DRCNet reports on a standoff between a Colorado judge and the members of an anti-drug task force whom he cited for contempt of court after they refused to return cannabis they seized from a state-recognized medical marijuana user. The Justice Department, seeking to have the case transferred to federal court, argues that the eight local police officers on the Grand Routt and Moffatt Narcotics Enforcement Team (GRAMNET) were deputized as DEA agents, so they are beyond Routt County Judge James Garrecht's reach. Furthermore, the feds say, the officers had no choice but to flout Colorado law:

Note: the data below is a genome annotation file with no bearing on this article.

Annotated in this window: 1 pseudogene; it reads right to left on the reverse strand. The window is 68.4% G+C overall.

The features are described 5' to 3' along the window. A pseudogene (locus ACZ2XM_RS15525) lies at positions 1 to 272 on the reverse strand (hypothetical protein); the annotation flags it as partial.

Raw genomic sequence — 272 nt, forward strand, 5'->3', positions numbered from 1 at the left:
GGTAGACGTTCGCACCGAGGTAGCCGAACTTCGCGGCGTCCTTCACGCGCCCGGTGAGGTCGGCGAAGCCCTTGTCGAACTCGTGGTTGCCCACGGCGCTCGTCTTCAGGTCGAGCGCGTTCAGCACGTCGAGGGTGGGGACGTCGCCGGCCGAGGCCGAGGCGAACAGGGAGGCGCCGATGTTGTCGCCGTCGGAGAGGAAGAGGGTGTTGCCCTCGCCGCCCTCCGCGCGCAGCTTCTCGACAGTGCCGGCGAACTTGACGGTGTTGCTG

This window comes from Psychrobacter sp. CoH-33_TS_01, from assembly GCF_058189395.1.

It is not the intent of officers or agents of the US to violate state law in the performance of their duties or to ignore orders of state court judges. In this instant, regrettably, such violation was mandated by federal law, a circumstance that is unfortunate and rare. Once GRAMNET members had in their custody contraband as defined by federal statute, they were required to follow federal law in the performance of their duties.
If cases like this multiply, perhaps the federal government will decide to back off and allow a little drug policy experimentation at the state level. Intergovernmental acrimony and negative publicity might accomplish what respect for the Constitution has not.